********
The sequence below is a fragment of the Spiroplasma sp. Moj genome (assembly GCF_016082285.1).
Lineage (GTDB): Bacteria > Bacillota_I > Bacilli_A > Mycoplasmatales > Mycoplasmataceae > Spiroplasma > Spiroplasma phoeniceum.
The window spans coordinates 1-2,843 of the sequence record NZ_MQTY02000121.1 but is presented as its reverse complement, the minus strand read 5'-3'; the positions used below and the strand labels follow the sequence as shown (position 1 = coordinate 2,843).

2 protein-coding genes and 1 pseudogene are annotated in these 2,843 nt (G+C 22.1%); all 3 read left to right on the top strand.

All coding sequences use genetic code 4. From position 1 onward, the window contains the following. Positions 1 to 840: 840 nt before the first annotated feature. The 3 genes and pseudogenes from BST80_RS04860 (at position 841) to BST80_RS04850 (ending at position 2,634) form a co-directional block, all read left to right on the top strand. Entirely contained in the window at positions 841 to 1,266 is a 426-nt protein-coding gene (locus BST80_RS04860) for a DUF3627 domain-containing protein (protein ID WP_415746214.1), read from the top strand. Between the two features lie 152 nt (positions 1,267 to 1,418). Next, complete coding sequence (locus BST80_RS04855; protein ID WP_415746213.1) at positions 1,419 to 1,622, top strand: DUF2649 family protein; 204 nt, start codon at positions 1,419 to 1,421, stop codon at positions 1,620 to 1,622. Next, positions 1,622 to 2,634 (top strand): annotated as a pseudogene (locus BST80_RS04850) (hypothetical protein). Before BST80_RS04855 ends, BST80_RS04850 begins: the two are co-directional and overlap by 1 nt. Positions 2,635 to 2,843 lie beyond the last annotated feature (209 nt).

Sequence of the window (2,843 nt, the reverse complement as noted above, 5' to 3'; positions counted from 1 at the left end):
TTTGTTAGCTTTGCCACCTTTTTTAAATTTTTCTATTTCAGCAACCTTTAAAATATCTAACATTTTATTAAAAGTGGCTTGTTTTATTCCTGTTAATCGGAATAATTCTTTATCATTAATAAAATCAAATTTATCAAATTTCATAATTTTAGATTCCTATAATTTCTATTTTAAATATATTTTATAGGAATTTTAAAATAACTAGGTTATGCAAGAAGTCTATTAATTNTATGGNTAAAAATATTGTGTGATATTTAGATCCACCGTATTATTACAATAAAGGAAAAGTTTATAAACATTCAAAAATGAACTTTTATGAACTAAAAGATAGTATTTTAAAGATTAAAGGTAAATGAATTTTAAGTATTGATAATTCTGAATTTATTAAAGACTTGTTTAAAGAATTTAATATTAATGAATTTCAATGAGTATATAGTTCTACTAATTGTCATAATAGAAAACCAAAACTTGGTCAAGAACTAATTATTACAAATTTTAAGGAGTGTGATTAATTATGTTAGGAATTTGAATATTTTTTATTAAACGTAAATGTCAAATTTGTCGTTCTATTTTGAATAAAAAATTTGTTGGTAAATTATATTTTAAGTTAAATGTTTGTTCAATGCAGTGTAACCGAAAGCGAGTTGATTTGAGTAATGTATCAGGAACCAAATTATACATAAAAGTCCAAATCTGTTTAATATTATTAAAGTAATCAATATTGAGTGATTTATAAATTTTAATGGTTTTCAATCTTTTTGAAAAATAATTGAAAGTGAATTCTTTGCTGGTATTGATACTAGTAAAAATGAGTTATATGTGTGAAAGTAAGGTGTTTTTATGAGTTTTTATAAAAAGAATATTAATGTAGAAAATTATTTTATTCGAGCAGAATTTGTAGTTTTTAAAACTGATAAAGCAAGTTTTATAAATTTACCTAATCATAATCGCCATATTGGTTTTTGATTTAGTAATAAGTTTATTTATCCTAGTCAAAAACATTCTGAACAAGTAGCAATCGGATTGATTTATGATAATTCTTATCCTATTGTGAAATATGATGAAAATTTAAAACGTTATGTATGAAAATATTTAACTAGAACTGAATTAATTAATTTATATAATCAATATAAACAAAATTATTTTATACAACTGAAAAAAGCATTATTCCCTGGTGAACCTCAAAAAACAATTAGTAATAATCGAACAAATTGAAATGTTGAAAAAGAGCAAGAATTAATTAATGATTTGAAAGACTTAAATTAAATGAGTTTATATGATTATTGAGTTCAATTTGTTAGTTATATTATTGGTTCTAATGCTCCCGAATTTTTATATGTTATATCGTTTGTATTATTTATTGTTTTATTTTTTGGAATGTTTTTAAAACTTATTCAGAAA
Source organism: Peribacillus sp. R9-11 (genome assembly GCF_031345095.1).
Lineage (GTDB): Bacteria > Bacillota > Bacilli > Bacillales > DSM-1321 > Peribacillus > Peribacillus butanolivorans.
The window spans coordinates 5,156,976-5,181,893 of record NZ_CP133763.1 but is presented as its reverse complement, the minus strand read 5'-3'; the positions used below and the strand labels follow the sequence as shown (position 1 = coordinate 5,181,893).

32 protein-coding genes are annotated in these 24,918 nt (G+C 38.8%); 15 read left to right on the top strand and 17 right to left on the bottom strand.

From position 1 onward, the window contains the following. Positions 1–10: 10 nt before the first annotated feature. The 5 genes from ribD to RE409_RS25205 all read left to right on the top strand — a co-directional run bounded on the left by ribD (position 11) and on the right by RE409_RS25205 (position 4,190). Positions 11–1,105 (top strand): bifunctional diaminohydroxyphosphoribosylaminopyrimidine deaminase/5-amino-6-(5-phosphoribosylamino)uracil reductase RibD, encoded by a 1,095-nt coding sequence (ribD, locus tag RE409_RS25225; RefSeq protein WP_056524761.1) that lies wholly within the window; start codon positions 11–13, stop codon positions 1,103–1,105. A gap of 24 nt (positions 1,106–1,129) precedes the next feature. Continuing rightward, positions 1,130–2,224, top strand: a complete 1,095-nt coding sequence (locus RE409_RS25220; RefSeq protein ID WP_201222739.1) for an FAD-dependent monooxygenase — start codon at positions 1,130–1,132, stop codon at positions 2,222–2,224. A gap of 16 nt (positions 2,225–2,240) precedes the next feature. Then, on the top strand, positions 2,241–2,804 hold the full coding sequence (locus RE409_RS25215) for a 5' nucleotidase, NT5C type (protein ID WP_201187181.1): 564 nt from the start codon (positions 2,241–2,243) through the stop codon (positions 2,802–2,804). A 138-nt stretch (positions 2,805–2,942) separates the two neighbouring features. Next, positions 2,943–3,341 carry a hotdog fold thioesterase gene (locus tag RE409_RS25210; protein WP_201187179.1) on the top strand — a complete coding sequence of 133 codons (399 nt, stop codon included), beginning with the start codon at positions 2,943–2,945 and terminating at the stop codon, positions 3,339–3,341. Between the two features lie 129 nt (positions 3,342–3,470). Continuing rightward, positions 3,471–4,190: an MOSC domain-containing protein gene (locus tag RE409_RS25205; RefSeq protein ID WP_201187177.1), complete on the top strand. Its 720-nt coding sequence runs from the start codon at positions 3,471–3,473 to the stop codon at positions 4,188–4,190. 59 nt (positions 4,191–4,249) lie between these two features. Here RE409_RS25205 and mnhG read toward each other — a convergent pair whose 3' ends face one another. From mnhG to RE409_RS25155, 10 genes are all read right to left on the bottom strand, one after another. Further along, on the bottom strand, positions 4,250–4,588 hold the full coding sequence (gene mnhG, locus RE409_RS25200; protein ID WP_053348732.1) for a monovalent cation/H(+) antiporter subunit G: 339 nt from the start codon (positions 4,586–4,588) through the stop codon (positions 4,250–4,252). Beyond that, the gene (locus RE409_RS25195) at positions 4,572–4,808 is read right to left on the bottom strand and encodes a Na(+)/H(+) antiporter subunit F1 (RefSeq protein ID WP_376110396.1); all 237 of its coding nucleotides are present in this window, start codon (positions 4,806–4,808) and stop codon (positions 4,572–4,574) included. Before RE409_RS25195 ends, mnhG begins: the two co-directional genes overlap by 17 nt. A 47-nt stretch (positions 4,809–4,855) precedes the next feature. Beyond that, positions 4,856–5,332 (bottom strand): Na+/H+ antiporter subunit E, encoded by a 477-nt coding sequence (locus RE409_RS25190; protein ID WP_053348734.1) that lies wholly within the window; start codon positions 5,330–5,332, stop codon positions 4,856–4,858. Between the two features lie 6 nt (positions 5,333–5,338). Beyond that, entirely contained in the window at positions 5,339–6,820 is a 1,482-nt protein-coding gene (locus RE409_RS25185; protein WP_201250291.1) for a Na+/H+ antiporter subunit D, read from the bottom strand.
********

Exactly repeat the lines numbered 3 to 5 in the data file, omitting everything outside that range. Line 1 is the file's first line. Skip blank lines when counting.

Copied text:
The window spans coordinates 1-2,843 of the sequence record NZ_MQTY02000121.1 but is presented as its reverse complement, the minus strand read 5'-3'; the positions used below and the strand labels follow the sequence as shown (position 1 = coordinate 2,843).

2 protein-coding genes and 1 pseudogene are annotated in these 2,843 nt (G+C 22.1%); all 3 read left to right on the top strand.

All coding sequences use genetic code 4. From position 1 onward, the window contains the following. Positions 1 to 840: 840 nt before the first annotated feature. The 3 genes and pseudogenes from BST80_RS04860 (at position 841) to BST80_RS04850 (ending at position 2,634) form a co-directional block, all read left to right on the top strand. Entirely contained in the window at positions 841 to 1,266 is a 426-nt protein-coding gene (locus BST80_RS04860) for a DUF3627 domain-containing protein (protein ID WP_415746214.1), read from the top strand. Between the two features lie 152 nt (positions 1,267 to 1,418). Next, complete coding sequence (locus BST80_RS04855; protein ID WP_415746213.1) at positions 1,419 to 1,622, top strand: DUF2649 family protein; 204 nt, start codon at positions 1,419 to 1,421, stop codon at positions 1,620 to 1,622. Next, positions 1,622 to 2,634 (top strand): annotated as a pseudogene (locus BST80_RS04850) (hypothetical protein). Before BST80_RS04855 ends, BST80_RS04850 begins: the two are co-directional and overlap by 1 nt. Positions 2,635 to 2,843 lie beyond the last annotated feature (209 nt).